So when we bend and venerate the cross on Good Friday, there are several things that I think we must be clear, if John’s gospel is right, that we are not doing. We are not assenting to ongoing injustice, violence, or abuse in our world: that would be negligence or cowardice. We are not voting for a passive acceptance of the misuse of power: that would be masochism. We are not saying that human agony and suffering are alright after all, or that by some magic of mind-over-matter I can grit my teeth and see them through to the other side: that would be stoicism.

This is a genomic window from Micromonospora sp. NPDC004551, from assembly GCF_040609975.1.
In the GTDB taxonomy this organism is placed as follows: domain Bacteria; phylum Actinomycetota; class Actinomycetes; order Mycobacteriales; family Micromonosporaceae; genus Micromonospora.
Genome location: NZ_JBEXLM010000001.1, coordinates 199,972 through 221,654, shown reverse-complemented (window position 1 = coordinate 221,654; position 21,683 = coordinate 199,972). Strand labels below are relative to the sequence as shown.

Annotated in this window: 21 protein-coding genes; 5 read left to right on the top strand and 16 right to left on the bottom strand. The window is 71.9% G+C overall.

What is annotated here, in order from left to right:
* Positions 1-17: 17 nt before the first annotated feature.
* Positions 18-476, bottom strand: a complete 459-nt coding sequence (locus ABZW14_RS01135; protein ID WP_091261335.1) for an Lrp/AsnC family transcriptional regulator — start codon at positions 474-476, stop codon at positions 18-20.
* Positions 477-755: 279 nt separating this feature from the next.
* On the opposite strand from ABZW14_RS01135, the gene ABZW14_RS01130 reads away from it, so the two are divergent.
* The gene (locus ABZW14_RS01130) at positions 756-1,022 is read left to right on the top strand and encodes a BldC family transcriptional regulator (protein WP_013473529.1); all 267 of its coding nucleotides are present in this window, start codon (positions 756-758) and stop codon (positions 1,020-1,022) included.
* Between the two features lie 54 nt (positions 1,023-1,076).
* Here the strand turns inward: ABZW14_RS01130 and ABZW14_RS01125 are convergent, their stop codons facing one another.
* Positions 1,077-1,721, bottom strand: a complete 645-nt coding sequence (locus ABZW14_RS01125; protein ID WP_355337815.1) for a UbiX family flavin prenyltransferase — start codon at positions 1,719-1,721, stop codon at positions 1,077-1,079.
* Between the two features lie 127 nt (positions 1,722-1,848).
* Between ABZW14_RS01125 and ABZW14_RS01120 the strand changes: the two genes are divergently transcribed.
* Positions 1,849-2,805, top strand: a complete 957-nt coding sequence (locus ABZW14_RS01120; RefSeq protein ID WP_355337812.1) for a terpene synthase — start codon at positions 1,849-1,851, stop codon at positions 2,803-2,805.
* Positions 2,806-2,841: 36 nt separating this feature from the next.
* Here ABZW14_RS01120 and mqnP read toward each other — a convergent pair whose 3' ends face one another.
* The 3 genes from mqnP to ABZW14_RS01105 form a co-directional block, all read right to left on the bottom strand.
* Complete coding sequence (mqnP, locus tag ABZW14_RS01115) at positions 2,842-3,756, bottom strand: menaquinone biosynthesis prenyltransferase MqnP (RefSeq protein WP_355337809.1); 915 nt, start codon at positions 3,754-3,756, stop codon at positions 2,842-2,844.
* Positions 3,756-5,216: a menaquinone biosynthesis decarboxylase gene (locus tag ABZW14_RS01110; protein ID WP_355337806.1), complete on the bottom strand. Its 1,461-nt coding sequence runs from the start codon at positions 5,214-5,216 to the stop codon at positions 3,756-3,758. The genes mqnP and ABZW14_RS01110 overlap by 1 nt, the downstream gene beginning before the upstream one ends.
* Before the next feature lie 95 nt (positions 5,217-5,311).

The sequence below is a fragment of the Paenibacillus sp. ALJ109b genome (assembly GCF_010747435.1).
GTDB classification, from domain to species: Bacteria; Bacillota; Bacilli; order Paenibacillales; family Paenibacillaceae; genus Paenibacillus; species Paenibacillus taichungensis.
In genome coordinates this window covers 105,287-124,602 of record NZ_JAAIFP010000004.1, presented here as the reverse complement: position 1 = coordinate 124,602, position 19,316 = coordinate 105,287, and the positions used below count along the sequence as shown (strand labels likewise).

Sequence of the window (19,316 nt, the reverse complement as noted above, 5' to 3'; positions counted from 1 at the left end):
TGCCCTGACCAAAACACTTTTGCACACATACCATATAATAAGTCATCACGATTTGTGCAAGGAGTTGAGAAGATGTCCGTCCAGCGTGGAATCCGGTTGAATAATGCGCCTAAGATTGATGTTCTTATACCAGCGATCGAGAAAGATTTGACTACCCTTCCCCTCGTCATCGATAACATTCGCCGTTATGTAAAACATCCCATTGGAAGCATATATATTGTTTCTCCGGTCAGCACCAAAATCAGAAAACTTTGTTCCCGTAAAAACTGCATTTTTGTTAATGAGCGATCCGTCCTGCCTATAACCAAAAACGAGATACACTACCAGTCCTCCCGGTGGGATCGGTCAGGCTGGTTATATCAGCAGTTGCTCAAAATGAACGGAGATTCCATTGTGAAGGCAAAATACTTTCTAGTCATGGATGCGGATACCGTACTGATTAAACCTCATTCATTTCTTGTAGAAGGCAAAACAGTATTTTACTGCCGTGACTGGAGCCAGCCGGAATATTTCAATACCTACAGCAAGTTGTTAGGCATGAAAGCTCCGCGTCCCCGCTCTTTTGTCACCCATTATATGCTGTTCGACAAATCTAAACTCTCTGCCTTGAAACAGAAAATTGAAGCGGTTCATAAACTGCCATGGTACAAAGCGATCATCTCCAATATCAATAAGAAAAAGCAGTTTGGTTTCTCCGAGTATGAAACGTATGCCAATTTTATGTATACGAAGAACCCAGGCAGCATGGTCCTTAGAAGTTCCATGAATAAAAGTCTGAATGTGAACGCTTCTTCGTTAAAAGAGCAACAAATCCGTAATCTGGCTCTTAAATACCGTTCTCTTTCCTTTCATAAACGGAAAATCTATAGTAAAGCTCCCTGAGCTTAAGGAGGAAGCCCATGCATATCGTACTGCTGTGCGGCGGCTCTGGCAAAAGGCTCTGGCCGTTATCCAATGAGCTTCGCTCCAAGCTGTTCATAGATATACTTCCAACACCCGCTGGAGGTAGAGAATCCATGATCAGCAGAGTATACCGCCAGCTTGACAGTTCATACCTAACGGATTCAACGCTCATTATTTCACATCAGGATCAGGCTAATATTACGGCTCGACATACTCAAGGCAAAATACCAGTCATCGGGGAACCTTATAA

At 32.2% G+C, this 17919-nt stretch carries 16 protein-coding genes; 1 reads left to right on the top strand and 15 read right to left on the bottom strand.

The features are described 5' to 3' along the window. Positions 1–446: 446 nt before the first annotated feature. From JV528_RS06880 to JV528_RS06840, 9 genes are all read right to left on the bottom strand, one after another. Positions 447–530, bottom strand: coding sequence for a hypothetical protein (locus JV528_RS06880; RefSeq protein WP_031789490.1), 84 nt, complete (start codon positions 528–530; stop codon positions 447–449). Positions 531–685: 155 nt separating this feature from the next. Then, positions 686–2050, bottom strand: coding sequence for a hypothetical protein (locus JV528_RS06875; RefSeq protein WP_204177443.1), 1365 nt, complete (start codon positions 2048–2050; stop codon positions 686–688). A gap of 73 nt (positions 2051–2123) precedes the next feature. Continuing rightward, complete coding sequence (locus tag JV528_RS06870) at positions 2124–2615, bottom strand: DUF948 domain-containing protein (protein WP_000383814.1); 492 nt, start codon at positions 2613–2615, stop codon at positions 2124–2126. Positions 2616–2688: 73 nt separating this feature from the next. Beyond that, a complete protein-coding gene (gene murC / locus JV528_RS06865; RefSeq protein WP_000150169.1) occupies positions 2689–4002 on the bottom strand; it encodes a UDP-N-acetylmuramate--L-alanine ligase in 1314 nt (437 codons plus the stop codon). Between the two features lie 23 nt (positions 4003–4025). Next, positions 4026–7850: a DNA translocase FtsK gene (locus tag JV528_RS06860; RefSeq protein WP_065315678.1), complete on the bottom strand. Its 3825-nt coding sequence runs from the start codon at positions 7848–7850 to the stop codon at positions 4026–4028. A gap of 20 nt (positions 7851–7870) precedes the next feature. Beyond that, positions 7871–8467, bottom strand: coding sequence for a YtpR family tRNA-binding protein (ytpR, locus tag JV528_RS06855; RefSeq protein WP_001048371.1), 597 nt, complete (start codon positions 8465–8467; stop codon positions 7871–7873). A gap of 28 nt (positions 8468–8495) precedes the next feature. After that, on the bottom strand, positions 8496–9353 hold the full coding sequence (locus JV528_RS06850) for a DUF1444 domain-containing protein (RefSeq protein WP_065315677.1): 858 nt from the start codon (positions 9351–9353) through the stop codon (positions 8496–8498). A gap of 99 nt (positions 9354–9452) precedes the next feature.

No, when we make this bodily obeisance each year, we are saying in the only way we can – not just with our mind (which is often confused and doubting) but with our whole being – that all our hope resides in something already done, done by the God/Man on a dark hour long ago and once for all. Often we cannot feel it for the darkness, let alone see it. Often we are overwhelmed by our own pain and that of others, our own sin and that of others. But God has done what only God can do, and in the eye of the storm there is already that still place of triumph which John calls Jesus’s cosmic “glory,” and which he holds out to us also. It is the “finishing” that Jesus does, which is not just a finishing but the reaching of the goal.